Localized content can be imported in to the resource implementation file (.psm1) by using the conventional PowerShell script internationalization approach. Refer to the following MSDN article for script internationalization.

Every DSC resource must expose the following three commands:

  • Get-TargetResource: Get-TargetResource is used to get the status of the entity modeled by the resource.
  • Test-TargetResource: Test-TargetResource is used to determine whether the entity modeled by resource is in a desired state or not.
  • Set-TargetResource: Set-TargetResource is used to verify that the entity modeled by resource is in a desired state. If the entity modeled by the resource is not in the desired state, then the functionality of Set-TargetResource is responsible for putting the entity in the desired state.

Rules for authoring Get-TargetResource, Set-TargetResource and Test-TargetResource commands 

  • The Get-TargetResource function implements all Key properties defined in the resource schema file. If a DSC resource requires the Required and/or Write properties to successfully fetch the state of the modeled entity, then Required or Write properties can also be in the Get-TargetResource input parameter list, and the values for these properties are propagated to Get-TargetResource during the command execution.
  • Test-TargetResource and Set-TargetResource functions implement all the Key, Required and Write properties defined in the resource schema file.
  • The parameters exposed by Get, Set, and Test must all exist in the schema file, and should not contain any parameter that is not defined in the schema file.
  • All Key and Required parameters must be authored as mandatory parameters in the corresponding Get, Set, and Test functions.

Get-TargetResource

A sample Get-TargetResource implemented in a resource implementation file (.psm1) is as follows:

 

function Get-TargetResource

{

     param

     (     

        [parameter(Mandatory = $true)]

        [ValidateNotNullOrEmpty()]

        [string]

        $Name,

 

        [Parameter(Mandatory=$false)]

        [System.Management.Automation.PSCredential]

        $Credential

     )

 

 

 

        # Add implementation logic to fetch the status of

        # the entity modeled by the resource

 

        # Add all feature properties to the hash table

        $getTargetResourceResult = @{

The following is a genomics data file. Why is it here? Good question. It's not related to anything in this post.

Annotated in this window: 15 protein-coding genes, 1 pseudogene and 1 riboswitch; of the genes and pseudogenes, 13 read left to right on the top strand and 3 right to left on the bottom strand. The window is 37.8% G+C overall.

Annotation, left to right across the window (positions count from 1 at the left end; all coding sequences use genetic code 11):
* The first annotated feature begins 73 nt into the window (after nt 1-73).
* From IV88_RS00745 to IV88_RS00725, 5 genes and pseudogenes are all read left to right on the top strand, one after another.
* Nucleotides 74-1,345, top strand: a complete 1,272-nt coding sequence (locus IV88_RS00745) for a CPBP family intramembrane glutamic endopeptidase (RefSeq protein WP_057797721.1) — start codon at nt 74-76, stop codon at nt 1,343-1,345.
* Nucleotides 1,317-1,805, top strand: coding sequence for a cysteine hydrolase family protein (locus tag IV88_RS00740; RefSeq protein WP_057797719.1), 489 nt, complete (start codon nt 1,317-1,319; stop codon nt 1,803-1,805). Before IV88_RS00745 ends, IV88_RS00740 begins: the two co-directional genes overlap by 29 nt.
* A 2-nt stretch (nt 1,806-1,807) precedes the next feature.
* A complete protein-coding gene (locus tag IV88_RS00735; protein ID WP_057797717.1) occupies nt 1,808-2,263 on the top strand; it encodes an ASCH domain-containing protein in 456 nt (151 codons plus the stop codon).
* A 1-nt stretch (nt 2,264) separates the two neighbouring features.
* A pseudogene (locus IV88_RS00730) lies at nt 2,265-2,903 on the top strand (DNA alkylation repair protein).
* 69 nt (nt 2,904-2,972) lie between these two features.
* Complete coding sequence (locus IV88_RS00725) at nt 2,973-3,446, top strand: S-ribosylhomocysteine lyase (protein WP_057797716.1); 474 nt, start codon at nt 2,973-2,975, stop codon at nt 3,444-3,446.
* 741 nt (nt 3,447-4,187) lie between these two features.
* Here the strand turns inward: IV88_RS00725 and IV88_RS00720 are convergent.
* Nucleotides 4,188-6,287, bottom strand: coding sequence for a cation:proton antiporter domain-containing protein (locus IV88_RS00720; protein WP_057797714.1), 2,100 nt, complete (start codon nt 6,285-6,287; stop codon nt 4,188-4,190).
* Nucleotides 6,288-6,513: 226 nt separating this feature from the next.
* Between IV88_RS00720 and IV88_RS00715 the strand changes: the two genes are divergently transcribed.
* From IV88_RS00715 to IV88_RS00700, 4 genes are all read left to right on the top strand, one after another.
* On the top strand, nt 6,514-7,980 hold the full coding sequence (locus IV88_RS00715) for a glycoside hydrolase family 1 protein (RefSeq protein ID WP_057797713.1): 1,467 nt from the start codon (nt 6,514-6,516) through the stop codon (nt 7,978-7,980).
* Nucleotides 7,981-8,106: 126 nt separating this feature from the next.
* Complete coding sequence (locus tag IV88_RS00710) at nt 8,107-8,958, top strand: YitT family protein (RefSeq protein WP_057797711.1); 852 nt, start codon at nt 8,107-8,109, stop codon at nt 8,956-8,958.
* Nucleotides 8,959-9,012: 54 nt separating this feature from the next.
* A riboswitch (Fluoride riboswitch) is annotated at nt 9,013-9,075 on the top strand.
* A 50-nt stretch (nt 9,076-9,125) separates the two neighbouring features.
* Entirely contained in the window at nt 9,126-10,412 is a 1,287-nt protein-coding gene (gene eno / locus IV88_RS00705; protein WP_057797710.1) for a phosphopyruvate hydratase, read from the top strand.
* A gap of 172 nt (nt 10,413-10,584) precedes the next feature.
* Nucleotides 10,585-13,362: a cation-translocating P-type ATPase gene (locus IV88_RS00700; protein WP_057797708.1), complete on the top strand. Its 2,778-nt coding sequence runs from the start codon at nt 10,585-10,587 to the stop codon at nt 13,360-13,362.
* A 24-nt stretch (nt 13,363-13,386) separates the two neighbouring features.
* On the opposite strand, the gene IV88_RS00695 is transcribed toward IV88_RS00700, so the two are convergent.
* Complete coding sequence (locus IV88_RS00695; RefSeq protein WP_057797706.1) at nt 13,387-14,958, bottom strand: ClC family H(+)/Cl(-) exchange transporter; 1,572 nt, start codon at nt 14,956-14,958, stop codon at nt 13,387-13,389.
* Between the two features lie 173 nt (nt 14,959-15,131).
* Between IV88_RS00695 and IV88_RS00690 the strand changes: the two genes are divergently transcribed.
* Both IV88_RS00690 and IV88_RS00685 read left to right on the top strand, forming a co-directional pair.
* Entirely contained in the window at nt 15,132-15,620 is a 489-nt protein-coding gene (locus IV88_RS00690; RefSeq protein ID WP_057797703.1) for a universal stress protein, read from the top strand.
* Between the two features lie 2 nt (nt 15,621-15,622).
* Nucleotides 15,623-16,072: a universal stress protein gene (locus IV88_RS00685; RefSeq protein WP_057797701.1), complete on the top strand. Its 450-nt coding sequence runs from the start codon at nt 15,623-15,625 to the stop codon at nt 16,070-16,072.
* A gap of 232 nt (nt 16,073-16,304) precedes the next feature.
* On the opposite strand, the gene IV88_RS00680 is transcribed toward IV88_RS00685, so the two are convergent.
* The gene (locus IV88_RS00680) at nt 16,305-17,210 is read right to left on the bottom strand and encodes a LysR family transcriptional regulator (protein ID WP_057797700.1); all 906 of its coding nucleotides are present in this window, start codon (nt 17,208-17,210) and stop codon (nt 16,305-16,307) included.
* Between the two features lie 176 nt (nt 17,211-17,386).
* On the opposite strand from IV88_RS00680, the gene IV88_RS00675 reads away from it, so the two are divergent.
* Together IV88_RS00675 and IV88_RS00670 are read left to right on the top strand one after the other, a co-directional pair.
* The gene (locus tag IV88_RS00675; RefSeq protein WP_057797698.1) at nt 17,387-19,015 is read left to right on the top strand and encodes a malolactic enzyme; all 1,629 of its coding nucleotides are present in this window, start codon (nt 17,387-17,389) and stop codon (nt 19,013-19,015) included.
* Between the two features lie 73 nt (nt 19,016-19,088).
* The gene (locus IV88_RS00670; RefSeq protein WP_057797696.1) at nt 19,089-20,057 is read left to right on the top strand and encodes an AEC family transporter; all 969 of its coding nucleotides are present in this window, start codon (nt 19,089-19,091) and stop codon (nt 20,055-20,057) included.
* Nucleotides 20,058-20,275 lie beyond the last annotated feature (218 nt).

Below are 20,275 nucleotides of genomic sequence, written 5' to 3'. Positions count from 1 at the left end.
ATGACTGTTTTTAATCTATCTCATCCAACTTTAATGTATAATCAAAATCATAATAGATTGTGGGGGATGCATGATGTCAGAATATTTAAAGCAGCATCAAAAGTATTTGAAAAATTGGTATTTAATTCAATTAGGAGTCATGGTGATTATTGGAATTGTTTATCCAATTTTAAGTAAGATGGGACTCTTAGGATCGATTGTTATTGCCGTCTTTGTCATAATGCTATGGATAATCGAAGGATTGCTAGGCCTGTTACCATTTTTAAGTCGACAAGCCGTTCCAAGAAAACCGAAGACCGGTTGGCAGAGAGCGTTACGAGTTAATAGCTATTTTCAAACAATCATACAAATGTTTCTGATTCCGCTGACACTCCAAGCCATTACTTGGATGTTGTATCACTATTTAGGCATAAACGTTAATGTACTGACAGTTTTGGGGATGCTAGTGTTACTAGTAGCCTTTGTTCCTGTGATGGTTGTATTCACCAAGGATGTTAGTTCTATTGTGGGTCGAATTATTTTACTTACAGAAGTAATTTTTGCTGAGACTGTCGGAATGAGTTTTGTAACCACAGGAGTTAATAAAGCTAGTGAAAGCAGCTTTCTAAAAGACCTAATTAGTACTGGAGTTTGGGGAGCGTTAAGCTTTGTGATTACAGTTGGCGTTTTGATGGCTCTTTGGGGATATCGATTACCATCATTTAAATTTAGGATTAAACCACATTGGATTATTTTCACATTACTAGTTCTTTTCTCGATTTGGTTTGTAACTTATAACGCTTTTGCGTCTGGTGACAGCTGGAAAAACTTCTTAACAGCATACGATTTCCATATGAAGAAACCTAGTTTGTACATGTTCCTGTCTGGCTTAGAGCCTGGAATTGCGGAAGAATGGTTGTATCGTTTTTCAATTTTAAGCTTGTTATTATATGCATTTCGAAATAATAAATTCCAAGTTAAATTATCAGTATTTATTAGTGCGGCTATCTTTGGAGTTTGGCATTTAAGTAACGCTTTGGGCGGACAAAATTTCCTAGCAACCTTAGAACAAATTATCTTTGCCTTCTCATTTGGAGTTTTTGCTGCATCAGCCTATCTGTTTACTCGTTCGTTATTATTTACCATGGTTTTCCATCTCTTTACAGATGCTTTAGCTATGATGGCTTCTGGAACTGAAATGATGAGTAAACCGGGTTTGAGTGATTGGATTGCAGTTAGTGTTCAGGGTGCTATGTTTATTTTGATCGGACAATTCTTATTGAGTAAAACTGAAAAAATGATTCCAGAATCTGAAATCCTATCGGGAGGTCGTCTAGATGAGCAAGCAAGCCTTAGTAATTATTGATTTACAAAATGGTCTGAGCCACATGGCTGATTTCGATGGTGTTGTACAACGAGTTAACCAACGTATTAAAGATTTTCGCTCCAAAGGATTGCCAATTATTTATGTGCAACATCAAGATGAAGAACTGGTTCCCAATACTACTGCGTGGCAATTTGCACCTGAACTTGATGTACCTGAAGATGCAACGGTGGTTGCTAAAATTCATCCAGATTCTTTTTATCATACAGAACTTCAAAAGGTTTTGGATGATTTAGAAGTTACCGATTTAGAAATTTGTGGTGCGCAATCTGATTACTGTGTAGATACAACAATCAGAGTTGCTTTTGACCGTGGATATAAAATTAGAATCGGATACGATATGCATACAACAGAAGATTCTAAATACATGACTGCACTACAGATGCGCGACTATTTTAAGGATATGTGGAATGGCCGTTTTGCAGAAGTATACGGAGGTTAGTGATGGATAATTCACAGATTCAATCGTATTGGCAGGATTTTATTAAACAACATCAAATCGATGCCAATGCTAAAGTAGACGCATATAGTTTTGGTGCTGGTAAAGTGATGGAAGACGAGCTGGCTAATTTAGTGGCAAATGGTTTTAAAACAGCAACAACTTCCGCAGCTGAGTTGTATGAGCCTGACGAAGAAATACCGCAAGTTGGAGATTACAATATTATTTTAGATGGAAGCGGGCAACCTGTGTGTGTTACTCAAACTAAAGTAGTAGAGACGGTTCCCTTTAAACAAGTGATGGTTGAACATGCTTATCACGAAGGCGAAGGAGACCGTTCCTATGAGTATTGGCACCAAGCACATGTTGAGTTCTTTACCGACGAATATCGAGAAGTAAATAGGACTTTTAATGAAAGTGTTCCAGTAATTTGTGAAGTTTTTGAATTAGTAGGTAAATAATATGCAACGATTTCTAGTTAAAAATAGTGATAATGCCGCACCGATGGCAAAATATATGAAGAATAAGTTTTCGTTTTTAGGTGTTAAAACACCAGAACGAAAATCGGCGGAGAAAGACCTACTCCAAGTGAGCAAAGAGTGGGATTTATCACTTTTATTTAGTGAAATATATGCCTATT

Name = $feature.Name;

                                      DisplayName = $feature.DisplayName;

                                      Ensure = $ensureResult;

                                    }

 

 

        $getTargetResourceResult;

 

}

The Get-TargetResource returns the status of the modeled entities in a hash table format. This hash table must contain all properties, including the Read properties (along with their values) that are defined in the resource schema. In the example above, the hash table returned by Get-TargetResource contains Name, DisplayName and Ensure properties, along with their values. These properties also exist in the MSFT_RoleResource CimClass definition that was authored in the resource definition file shown above.

Set-TargetResource

A sample Set-TargetResource implemented in a resource implementation file (.psm1) is as follows:

 

function Set-TargetResource

{   

    [CmdletBinding(SupportsShouldProcess=$true)]

    param

    (      

        [parameter(Mandatory=$true)]

        [ValidateNotNullOrEmpty()]

        [string]

        $Name,

 

        [parameter()]

        [ValidateSet("Present", "Absent")]

        [string]

        $Ensure = "Present",

 

        [Parameter(Mandatory=$false)]

        [System.Management.Automation.PSCredential]

        $Credential

    )

 

        # Add implementation logic to make sure that

        # the entity modeled by resource is put a desired state.

 

        Write-Verbose "Executing Set-TargetResource functionality."

 

        for ($i = 1; $i -le 100; $i++ )

        {

            write-progress -activity "Set execution in Progress" -status "$i%    Complete:" -percentcomplete $i;

        }

}

 The Set-TargetResource method should not return any result to the calling code. 

WhatIf mode

As a best practice, Set-TargetResource should support -WhatIf behavior (WhatIf provides a summary of what action would be taken if Set-TargetResource was executed, without actually performing the command). To support -WhatIf behavior, the SupportShouldProcess attribute must be set to True in the cmdlet binding of the Set-TargetResource function, as shown below.

 

function Set-TargetResource

{   

    [CmdletBinding(SupportsShouldProcess=$true)]

    param

    ( 

    )

  }

In the following example, if Set-TargetResource is executed in WhatIf mode, the description of the operation performed is displayed without actually performing the operation. On the other hand, if Set-TargetResource is executed without adding the -WhatIf parameter, the actual operation is run, and the WhatIf description message is not displayed.

 

function Set-TargetResource

{   

    [CmdletBinding(SupportsShouldProcess=$true)]

    param

    (      

        [parameter(Mandatory=$true)]

        [ValidateNotNullOrEmpty()]